Baker Lake MLA asks if Nunavut mines inspected for worker safety
“Environment and safety are predominantly in the back of the minds of Nunavummiut”
Baker Lake MLA Moses Aupaluktuq says he’s concerned about whether mines are inspected to make sure they respect worker health and safety standards — particularly since asbestos was detected in dust samples at Agnico-Eagle’s Meadowbank gold mine near Baker Lake.
Speaking Oct. 25 in the Nunavut legislature Oct. 25. Aupaluktuq wanted to know if the Workers’ Safety and Compensation Commission has been in contact with Agnico-Eagle on the issue.
“Environment and safety are predominantly in the back of the minds of Nunavummiut and beneficiaries,” he said during question period.
Nunavut legislation requires that mines be inspected and that mining companies follow legislation, Lorne Kusugak, the minister responsible for the commission, said in reply to Aupaluktuq’s question.
“No one should be forced into an unsafe situation, and that includes workers everywhere, whether it is in the mining sector or others,” Kusugak said.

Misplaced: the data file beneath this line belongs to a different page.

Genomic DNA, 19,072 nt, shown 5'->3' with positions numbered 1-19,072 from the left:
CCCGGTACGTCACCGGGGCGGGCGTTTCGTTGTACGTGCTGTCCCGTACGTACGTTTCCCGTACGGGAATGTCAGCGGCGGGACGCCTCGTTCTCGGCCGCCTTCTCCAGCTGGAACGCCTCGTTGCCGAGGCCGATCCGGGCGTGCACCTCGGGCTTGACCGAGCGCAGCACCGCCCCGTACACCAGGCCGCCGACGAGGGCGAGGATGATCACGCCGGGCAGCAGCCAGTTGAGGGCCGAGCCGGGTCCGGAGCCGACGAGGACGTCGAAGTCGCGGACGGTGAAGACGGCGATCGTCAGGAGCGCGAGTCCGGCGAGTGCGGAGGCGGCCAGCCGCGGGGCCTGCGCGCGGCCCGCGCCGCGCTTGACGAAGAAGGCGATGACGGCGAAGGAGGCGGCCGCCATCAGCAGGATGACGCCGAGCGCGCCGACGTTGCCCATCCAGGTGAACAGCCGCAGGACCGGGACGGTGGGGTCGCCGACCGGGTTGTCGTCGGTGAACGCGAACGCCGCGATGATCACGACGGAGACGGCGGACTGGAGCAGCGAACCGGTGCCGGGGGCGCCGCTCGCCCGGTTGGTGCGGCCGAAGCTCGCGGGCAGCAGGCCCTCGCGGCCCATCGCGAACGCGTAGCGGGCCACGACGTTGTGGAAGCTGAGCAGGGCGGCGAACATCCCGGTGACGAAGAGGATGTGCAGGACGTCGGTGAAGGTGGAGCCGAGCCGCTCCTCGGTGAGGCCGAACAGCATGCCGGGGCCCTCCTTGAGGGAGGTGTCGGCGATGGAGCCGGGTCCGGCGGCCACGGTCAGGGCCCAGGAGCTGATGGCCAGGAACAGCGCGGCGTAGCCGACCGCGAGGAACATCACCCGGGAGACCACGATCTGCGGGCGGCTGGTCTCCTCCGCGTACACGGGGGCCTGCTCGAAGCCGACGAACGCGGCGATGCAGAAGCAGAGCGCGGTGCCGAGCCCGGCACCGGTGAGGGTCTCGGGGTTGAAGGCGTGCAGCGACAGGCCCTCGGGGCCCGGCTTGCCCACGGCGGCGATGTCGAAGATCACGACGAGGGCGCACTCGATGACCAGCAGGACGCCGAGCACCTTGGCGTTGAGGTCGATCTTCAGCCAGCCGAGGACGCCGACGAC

All workers have the right to work in safe areas and the public has to understand the act no matter where they’re working, Kusugak said.
Government officials work with mining companies to make sure they follow the mine health and safety act, he said.
But there are more than just safety concerns, Aupaluktuq said.
Sometimes when people speak different languages at the mine they don’t understand each other and discrimination occurs, he said.
Aupaluktuq wanted to know how both those issues are dealt with and how often they are investigated by the commission.
“Nunavut is anticipating the opening of new mines across the territory. As we look forward to new opportunities, we must not lose sight of the rights of our workers,” Aupaluktuq said, referring to language rights and health and safety rights.
The owner and manager of a mine should not discriminate in any manner, Aupaluktuq added.
Kusugak said he would look into the matter.